For many private arts venues, fundraising is a hardscrabble ordeal, an unceasing quest to scrape together enough grants and donations to keep the lights on — which makes Meow Wolf’s recent fundraising success all the more remarkable.
Meow Wolf, a Santa Fe–based artist collective that opened a very popular permanent art installation in a former bowling alley in 2016, raised more than $1 million in just two days on Wefunder, faster than any other company using the crowdfunding website. More than 725 investors paid at least $1,000 each to help fund the building of a new manufacturing facility in Santa Fe and the hiring of a full-time team to build new installations as Meow Wolf plans to expand to future locations, most likely in Austin, Denver, Houston, or Las Vegas.
Meow Wolf co-founder and CEO Vince Kadlubek told Hyperallergic that he was surprised by the quick response, especially since there is no way for investors to sell their shares in a privately held company and no guarantee of any profits in the future. “We know we have fans, and we have a good profile,” he said. “It’s a fairly risky proposition for investors, so the fact that so many people were willing to jump in without a promise of a return really spoke volumes. We’re so grateful for the support we have.”
Meow Wolf, which got its name from random words drawn from a hat by collective members, also raised more than $7 million earlier this year through more conventional investment rounds. It has become an employee-owned company with a revenue-sharing plan for the more than 135 artists who created the vast 20,000-square-foot permanent installation called House of Eternal Return, in the process forging a path for a new business model to support artists: a hybrid blend of art and entertainment that sells immersive experiences rather than artwork. The installation has become a major tourist attraction in Santa Fe, seeing more than 400,000 visitors and raking in $7 million in revenue in its first year. The installation has broad appeal, attracting families and tourists who might never step foot in a gallery or art museum. That success has stirred some controversy in art circles about whether Meow Wolf is creating art or just entertainment — as if there’s some reason visual art shouldn’t be just as entertaining and profitable as film, music, or theater.
While Hollywood has protected the rights of creatives through royalties, emerging visual artists are often expected to work for free in exchange for “exposure,” and they don’t get royalties when their work is resold in the future at higher values. “We’re building a model that is more like the entertainment model, so artists are able to participate in the success that their creativity brings forth,” Kadlubek said. “We feel like we’ve cracked an egg, and I’m hoping that other artists take advantage of this model.”
I drove to the House of Eternal Return in early July, at the tail end of a dusty 700-mile road trip from the scorched earth of Las Vegas to the stunning mountainous landscape of Santa Fe, which was a homecoming of sorts. I lived in “The City Different” for seven years before moving to Washington, D.C., in 2005, and I started making mixed-media artwork there, collecting rusted bedsprings, auto parts, and metal scraps that had been tossed decades earlier into rock-bottomed arroyos in the piñon-studded hills around the city. I used to bowl and sing drunken karaoke in the bar at Silva Lanes before Meow Wolf transformed it into something entirely different and unexpected.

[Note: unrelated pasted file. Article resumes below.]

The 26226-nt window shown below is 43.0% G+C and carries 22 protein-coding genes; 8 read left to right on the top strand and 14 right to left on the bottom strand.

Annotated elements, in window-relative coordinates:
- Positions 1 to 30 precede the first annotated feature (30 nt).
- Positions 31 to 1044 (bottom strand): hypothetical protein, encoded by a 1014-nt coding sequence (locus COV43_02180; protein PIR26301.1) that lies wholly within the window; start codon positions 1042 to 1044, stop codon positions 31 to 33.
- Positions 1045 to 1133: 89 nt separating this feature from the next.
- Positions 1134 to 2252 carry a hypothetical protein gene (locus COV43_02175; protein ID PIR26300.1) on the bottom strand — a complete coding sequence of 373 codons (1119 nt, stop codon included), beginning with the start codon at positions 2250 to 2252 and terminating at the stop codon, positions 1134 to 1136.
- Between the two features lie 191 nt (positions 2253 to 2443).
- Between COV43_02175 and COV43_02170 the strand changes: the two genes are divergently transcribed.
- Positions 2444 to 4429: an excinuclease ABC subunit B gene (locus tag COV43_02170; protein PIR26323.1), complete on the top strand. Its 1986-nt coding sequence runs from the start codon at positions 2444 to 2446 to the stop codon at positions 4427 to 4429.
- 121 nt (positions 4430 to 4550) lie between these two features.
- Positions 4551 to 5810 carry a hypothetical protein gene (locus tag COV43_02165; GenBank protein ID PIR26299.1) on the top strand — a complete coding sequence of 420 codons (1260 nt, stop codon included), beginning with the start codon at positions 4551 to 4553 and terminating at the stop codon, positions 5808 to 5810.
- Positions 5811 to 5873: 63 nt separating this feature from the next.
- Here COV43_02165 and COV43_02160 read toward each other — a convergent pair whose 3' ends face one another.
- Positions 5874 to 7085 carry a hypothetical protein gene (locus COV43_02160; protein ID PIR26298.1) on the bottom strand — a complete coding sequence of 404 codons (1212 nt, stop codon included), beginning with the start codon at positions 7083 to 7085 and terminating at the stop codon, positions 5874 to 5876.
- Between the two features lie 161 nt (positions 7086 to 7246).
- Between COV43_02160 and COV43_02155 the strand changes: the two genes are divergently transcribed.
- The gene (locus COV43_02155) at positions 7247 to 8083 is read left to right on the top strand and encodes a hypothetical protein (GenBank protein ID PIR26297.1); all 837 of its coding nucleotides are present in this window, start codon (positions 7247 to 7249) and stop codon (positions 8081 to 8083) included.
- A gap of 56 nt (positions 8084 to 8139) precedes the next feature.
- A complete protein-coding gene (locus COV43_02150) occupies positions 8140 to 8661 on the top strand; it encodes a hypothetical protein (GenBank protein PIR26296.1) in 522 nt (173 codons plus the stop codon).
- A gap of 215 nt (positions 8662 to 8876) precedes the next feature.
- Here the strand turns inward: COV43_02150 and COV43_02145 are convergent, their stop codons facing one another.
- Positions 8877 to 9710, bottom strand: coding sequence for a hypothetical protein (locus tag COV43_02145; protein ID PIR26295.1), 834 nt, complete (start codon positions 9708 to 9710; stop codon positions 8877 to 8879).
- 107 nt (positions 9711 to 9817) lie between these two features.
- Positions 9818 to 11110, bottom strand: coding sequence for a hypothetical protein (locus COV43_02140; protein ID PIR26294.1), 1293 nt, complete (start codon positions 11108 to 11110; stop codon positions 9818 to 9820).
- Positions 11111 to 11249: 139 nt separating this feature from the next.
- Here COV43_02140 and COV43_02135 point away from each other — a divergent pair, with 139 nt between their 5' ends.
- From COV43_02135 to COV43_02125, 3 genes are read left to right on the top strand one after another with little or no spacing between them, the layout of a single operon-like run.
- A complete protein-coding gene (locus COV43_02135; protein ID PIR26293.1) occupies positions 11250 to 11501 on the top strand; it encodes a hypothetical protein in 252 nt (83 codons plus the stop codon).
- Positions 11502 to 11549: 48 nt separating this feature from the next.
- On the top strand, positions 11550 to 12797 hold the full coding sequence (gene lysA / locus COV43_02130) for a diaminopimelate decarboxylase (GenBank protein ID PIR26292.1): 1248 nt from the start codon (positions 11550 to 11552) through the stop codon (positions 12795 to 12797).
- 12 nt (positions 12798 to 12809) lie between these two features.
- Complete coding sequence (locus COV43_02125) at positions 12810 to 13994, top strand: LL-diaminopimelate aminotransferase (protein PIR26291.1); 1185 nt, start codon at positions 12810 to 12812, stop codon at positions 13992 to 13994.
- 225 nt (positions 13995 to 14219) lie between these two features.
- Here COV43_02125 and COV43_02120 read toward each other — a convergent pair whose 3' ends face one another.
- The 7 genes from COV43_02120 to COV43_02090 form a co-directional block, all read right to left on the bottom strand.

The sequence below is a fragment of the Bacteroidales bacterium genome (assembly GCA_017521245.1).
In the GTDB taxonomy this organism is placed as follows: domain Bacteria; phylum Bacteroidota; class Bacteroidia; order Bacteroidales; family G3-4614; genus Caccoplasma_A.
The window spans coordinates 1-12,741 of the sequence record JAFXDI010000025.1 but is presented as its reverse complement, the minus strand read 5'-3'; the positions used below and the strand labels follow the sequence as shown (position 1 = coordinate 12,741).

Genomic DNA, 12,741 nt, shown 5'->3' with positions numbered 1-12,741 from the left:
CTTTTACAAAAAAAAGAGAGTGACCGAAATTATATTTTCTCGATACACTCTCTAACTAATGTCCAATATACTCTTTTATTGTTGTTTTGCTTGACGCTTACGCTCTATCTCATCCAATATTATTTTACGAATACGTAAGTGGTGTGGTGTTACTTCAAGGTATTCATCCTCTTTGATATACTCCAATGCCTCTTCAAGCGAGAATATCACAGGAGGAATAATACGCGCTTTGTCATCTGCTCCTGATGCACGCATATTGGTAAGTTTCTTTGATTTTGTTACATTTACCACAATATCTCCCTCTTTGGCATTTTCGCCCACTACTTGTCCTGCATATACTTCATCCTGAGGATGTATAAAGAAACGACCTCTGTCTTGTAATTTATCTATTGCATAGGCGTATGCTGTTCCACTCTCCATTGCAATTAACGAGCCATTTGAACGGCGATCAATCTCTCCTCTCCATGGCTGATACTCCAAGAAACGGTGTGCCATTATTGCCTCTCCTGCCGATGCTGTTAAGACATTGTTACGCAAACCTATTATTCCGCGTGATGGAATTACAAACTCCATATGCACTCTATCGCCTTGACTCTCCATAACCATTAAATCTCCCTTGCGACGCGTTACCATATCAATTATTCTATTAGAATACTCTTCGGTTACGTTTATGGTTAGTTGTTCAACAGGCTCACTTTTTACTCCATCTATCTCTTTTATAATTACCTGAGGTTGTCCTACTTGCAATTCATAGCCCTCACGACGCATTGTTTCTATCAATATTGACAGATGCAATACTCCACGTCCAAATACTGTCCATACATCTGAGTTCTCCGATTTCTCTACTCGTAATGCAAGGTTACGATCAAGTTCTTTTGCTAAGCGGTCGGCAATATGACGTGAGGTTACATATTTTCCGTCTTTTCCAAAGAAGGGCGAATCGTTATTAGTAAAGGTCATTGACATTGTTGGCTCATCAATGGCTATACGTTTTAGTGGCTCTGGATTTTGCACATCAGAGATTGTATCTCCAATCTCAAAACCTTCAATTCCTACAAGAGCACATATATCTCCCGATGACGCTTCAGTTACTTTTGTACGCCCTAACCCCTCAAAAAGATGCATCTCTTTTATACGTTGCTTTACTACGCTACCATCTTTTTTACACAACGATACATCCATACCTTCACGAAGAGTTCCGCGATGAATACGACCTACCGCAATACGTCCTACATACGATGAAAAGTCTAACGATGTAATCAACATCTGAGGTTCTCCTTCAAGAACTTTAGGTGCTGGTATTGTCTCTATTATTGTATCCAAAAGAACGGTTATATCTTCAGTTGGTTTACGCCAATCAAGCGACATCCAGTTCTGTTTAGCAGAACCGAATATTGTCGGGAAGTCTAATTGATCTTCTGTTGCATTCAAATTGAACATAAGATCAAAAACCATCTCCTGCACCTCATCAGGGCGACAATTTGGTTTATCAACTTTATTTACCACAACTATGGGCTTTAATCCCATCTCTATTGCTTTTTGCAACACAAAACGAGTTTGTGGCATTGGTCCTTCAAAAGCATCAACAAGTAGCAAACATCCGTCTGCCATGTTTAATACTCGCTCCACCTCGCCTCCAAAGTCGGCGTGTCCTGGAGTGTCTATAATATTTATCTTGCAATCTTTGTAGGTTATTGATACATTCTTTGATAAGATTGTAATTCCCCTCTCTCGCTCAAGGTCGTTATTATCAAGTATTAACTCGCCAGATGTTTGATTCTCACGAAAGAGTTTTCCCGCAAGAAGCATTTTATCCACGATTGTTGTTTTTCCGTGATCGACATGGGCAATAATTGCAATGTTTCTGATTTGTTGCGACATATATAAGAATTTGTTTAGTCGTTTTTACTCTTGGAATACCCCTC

At the House of Eternal Return, I saw the ticket line stretching out the door toward the giant metal sculptures of a wolf and a robot smelling a flower in the parking lot. Inside, the installation opens in a Scooby Doo–ish Victorian house, where a vaguely described mystery involving a missing family has unlocked supernatural portals into other worlds. The theme is a very loose construct that ultimately fails to contain the chaos within the wondrous maze of rooms filled with a bizarre bounty of surprises. A 20-foot-tall furry, horned creature stares down with hollow glowing eyes, a video projection of a falling man can only be glimpsed inside a toilet, and a path winds through a forest of neon glowing trees. I walked into a mastodon skeleton’s eerie green rib cage and played its bones like a xylophone. Try doing that at MoMA.
As an arts writer, I initially started analyzing the experience, but I quickly realized that was a mistake. It’s more refreshing to just roll with the weirdness and see what opening the next door brings. House of Eternal Return is a creative free-for-all, like falling into a dream or sliding down a rabbit hole. It’s a psychedelic trip that winds through narrow openings and up twisting spiral staircases. My two sons, who are five and seven, loved it, unlike some of our art museum forays where they kept yanking me toward the exit. They didn’t care if this wild ride was art or entertainment or both — and pretty soon I didn’t, either.
Over the past decade, Santa Fe’s art scene has sharpened its edges considerably, moving beyond a regional focus on Southwestern art, Pueblo pottery, and the bland abstract paintings that the calcified galleries on Canyon Road sell to rich tourists. Nine contemporary art galleries now fill the new Railyard Arts District next to the contemporary art museum SITE Santa Fe. The first museum in the nation dedicated to encaustic art opened this year with an exhibition focused on climate change. And Meow Wolf has evolved from a ragtag group of artists staging low-budget shows in rundown buildings into a multimillion-dollar operation that employs more than 150 people, helping artists thrive in a state hammered by the nation’s highest unemployment rate. It remains to be seen whether their radically different art-as-entertainment model will succeed outside the Land of Enchantment, but hundreds of investors are betting on it.
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